How Do We Make Jewish Learning Relevant?

One of the main challenges of Jewish education in the twenty-first century is finding relevance in Jewish learning... This week’s Torah portion is Vayikra, the first portion in the book of Vayikra, translated [from Hebrew to Latin] as Leviticus. It discusses aspects of the korbanot or sacrifices that were made in the Tabernacle and later the Temple, but it is hard to find meaning in the detailed ancient practices.

Mar 4, 2022

The Work of Our Hands

This Shabbat we read Parashat P’kudei, containing the final verses of the Book of Exodus. The Exodus narrative takes us on an incredible journey from bondage in Egypt to the experience of revelation at Sinai and the transformation of the Israelites to a people committed to a life guided by Torah and walking in G!d’s ways.

Feb 25, 2022

We’ve Seen This Before

Every literate Jew knows the word: SHOAH. It’s the Hebrew word for the Holocaust, derived from the biblical word Shoah (שואה), meaning "catastrophe." Most of us, me included, have never heard of the term: Holodomor. According to the History Channel, it’s a combination of the Ukrainian words for “starvation” and “to inflict death,” and is a key event in Ukrainian history.

Feb 18, 2022

Who Made You Who You Are?

Jewish education forms the backbone of our communities. We assure the community of vitality and endurance through the Hebrew studies of our children, the outreach programs for those considering conversion, and the continuing education programs for other seeking adults. And those programs need our support.

Feb 11, 2022

Rekindling Your Lamp

On some weekday evenings, when our schedule permits, my wife and I will watch something on TV before retiring for the night. We want a few minutes to sit and laugh together. We’ve found that laughing is more conducive to good sleep than the news, or a series about some sort of futuristic dystopia that all too closely resembles daily reality.

Feb 4, 2022

Are Jews White People?

... perhaps it is not such a coincidence that this week’s parsha about building the Tabernacle, a thing of space, is the backdrop for the controversy swirling around Whoopi Goldberg’s statement that to her eyes, as an African-American woman, the Holocaust wasn’t about racism, since it was one group of white people (Nazis) murdering another group of white people (Jews).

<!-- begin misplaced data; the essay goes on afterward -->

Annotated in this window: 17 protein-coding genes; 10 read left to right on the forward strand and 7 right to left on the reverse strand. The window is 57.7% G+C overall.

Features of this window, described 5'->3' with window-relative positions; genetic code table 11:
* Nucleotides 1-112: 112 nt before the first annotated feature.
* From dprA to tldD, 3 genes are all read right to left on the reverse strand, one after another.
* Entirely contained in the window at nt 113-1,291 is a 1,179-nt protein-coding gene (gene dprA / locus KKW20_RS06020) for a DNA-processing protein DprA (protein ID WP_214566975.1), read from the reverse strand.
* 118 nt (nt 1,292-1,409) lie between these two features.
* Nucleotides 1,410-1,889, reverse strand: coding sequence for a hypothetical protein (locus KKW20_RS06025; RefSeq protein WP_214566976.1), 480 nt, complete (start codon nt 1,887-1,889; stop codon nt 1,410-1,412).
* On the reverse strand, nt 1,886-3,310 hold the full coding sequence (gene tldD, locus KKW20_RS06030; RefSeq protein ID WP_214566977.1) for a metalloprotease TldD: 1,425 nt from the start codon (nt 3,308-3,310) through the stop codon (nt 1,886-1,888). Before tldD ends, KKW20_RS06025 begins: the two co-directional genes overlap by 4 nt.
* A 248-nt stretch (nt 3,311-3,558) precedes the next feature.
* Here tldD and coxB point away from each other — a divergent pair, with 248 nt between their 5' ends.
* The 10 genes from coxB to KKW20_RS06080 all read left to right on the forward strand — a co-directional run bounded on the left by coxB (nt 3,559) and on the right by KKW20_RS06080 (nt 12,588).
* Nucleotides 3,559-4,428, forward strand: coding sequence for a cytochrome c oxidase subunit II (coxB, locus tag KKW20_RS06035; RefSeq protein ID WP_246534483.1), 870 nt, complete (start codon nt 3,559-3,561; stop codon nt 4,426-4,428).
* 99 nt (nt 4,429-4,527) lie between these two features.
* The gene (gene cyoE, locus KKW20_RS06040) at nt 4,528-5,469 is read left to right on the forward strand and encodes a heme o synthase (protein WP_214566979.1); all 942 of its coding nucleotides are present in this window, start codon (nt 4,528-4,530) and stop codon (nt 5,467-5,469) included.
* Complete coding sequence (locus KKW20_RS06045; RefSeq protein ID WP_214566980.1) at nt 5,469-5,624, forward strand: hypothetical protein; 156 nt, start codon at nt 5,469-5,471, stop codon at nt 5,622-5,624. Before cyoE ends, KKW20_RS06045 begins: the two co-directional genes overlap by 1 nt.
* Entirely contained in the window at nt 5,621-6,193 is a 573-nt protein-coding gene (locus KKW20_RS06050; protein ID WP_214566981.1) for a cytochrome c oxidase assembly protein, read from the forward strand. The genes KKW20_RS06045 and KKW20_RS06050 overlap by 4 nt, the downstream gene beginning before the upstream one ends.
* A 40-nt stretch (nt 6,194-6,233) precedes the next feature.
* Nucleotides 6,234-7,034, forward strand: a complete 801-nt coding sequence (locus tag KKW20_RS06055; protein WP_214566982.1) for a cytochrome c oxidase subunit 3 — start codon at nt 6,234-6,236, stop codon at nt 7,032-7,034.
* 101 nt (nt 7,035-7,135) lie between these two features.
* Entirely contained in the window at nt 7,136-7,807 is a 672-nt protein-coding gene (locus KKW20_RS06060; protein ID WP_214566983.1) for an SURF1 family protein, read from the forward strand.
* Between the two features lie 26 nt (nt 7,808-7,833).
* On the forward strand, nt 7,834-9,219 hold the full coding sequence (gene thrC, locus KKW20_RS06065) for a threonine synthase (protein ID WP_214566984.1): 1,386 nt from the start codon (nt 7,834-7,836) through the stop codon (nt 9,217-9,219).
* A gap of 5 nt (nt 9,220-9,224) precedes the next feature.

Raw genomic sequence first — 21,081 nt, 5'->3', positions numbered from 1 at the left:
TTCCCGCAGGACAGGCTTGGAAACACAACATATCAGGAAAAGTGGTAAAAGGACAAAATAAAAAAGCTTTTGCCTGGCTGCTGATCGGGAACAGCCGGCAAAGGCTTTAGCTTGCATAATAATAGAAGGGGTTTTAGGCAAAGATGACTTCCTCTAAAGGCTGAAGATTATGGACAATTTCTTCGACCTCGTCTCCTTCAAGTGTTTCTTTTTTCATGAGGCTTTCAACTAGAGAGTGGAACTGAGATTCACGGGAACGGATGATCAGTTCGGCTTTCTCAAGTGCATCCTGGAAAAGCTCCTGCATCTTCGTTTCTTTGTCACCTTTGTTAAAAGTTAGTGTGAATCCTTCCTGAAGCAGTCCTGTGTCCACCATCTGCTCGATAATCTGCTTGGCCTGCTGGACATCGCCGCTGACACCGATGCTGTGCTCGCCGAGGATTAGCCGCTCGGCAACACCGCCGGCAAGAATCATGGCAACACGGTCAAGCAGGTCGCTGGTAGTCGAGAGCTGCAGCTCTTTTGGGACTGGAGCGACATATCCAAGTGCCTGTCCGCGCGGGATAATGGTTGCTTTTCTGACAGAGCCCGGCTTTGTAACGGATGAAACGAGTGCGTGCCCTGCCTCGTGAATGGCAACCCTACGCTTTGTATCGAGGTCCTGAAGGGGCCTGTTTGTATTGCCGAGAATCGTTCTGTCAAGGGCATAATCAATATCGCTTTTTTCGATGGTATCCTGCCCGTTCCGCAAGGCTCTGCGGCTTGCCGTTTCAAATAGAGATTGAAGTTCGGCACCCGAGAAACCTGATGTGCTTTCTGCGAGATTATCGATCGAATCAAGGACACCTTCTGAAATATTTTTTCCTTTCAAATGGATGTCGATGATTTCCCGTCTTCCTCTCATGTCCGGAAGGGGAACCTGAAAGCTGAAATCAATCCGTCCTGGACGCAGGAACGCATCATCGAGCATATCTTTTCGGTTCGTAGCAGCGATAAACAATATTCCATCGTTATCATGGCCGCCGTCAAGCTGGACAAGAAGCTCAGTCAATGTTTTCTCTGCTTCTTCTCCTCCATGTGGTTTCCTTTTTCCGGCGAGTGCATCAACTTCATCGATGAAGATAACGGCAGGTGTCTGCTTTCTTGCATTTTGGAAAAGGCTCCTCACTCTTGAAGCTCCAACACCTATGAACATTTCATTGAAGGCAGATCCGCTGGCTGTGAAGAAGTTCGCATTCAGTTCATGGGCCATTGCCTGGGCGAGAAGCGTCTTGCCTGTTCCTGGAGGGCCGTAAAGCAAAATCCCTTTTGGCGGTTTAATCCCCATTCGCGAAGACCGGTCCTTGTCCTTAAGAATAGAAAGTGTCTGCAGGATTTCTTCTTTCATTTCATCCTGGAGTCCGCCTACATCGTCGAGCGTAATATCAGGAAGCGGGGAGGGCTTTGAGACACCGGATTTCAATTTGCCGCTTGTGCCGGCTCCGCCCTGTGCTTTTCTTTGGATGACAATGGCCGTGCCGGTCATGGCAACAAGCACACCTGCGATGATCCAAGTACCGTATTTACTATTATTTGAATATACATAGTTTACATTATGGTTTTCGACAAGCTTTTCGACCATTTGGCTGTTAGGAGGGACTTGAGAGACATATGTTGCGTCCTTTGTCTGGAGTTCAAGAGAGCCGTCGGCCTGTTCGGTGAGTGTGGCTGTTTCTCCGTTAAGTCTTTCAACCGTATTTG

Jan 28, 2022

To Renew and Reimagine the Covenant

When we decided that my eldest son had reached that fateful age - the age when it seemed appropriate that he have a cell phone - we waded in with hesitation and deep reservation. It was uncharted territory for us as parents, and we were filled with anxiety. Were we making the right decision?

Jan 21, 2022

Confusing Metaphor with Reality

The difficulty with providing any kind of imagery for G!D is that people end up confusing metaphor with the reality. This week’s Parshat Yitro contains the 10 Statements (not commandments, as it’s been erroneously rendered in English) within which we find “Thou shalt not make graven images….” Why is it such a horror— one of the top 10! —to make a graven image of the Divine?

Jan 14, 2022

Are You a Functional Atheist?

If you’re anything like me, you spend a lot of time up in your head thinking about getting your work done--planning, striving, checking items off the mental to-do list, worrying about how to keep all the balls in the air and how to meet this or that deadline or get ahead.

Jan 7, 2022

Hardening Our Hearts

Immersed in the drama of liberating his enslaved people, Moses prepares to appear before Pharaoh, to insist that the Israelites be allowed to leave Egypt. God instructs his servant, Moses, "Go to Pharaoh. For I have hardened his heart and the hearts of his courtiers, in order that I may display these My signs among them..." [Shemot/ Exodus 10:1]